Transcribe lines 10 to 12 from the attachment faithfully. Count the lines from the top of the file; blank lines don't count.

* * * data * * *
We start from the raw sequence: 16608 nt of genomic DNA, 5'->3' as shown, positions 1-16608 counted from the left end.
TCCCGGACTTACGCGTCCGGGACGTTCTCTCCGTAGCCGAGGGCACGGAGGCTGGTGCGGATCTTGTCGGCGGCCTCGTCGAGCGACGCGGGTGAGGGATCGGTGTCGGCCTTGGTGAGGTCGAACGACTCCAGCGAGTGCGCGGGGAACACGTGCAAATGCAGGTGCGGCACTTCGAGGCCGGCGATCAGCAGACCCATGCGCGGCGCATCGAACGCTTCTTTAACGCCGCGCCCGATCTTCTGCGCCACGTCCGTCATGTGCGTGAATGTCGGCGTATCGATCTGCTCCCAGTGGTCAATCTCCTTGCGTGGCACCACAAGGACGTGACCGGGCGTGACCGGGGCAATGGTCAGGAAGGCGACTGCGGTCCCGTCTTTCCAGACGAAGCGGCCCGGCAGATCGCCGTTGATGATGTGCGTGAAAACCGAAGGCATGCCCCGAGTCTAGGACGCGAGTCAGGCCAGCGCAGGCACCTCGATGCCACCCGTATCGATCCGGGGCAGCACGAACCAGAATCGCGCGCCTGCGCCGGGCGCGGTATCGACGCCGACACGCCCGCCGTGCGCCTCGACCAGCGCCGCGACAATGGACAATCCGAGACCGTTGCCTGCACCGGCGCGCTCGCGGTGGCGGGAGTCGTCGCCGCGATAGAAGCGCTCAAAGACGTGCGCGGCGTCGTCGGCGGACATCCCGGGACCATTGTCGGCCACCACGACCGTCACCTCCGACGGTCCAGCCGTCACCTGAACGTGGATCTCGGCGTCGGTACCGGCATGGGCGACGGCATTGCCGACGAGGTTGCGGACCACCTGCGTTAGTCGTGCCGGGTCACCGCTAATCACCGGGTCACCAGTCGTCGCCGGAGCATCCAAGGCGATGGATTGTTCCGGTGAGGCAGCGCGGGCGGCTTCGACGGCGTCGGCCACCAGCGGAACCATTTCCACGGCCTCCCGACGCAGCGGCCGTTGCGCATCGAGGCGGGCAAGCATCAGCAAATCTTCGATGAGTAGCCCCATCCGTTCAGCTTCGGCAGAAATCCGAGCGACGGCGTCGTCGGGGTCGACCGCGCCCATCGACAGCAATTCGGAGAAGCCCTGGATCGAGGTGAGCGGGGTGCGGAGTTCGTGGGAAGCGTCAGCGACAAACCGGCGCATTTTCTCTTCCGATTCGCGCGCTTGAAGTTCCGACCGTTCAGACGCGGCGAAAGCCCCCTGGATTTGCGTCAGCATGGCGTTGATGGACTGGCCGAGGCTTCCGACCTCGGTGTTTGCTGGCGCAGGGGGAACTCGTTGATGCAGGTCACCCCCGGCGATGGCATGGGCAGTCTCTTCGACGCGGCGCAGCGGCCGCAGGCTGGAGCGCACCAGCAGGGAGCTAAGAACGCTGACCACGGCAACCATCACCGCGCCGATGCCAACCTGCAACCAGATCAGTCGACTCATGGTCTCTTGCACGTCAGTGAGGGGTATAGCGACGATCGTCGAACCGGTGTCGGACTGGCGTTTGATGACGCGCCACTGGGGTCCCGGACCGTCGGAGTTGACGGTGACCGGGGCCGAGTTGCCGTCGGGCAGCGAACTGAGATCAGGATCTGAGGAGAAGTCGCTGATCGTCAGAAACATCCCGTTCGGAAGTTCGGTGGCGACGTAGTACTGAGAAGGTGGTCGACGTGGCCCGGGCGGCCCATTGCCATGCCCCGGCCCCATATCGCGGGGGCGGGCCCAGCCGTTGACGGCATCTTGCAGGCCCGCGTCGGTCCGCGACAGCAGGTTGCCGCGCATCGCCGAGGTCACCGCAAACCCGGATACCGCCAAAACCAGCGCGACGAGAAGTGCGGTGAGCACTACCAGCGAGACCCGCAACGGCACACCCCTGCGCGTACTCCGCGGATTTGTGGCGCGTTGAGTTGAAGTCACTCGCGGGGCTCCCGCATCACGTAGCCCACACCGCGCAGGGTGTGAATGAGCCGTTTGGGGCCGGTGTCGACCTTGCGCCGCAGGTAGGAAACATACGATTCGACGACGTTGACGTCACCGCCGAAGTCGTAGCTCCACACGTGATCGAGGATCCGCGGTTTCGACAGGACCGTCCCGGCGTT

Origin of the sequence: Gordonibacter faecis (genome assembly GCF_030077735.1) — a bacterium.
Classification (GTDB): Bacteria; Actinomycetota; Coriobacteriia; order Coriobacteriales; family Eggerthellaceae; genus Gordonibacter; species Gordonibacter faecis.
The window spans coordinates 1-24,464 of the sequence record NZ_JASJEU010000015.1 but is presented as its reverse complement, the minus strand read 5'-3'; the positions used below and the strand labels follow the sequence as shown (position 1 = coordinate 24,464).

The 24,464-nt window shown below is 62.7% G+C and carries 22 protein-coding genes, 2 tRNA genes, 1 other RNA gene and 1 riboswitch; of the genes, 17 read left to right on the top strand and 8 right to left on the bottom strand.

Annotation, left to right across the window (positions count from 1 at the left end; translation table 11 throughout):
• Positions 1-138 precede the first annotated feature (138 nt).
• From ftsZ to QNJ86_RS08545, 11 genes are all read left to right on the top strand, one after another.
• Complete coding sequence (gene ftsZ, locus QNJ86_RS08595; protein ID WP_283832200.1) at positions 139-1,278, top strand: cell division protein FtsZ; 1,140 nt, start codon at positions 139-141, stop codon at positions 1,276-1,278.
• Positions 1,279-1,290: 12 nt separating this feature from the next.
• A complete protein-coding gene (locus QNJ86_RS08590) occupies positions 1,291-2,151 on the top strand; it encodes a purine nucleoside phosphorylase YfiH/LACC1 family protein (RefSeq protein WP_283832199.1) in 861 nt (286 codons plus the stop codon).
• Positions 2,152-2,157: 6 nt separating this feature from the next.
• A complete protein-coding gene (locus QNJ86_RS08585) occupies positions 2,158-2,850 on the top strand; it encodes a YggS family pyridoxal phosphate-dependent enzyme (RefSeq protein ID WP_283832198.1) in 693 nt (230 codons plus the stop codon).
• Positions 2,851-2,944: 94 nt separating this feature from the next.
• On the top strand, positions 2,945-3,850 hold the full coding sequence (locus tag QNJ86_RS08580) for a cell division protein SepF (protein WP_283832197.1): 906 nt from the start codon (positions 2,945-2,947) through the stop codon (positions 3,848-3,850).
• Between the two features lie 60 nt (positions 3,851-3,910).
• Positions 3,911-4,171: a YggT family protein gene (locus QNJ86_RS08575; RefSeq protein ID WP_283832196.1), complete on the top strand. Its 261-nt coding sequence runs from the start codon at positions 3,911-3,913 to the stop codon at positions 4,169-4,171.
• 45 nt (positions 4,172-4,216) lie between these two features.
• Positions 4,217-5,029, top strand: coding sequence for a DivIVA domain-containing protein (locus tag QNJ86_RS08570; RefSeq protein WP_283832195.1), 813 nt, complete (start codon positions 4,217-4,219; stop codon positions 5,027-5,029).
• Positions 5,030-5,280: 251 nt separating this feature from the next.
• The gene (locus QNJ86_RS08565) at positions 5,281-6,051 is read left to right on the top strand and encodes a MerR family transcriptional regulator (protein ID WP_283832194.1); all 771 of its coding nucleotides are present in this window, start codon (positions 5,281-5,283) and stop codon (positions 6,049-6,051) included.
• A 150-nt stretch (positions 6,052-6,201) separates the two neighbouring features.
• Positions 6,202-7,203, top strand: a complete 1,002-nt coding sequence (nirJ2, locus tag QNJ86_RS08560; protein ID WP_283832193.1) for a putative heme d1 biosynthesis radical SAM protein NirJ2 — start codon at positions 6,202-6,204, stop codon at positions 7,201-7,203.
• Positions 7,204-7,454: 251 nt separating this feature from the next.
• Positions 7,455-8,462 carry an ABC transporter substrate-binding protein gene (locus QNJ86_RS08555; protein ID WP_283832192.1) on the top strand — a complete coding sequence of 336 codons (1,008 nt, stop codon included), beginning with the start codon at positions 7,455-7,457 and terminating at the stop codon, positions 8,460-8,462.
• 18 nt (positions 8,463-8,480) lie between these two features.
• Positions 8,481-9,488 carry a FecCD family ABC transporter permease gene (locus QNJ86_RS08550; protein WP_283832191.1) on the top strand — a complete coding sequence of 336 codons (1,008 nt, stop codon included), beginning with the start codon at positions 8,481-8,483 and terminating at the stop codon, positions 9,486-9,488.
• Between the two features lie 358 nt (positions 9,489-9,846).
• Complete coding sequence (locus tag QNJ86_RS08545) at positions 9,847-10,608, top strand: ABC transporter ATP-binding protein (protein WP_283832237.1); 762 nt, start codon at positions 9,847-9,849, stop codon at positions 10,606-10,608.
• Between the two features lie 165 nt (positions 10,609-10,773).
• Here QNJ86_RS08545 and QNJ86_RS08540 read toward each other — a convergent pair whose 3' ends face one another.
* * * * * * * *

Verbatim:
• Complete coding sequence (gene ftsZ, locus QNJ86_RS08595; protein ID WP_283832200.1) at positions 139-1,278, top strand: cell division protein FtsZ; 1,140 nt, start codon at positions 139-141, stop codon at positions 1,276-1,278.
• Positions 1,279-1,290: 12 nt separating this feature from the next.
• A complete protein-coding gene (locus QNJ86_RS08590) occupies positions 1,291-2,151 on the top strand; it encodes a purine nucleoside phosphorylase YfiH/LACC1 family protein (RefSeq protein WP_283832199.1) in 861 nt (286 codons plus the stop codon).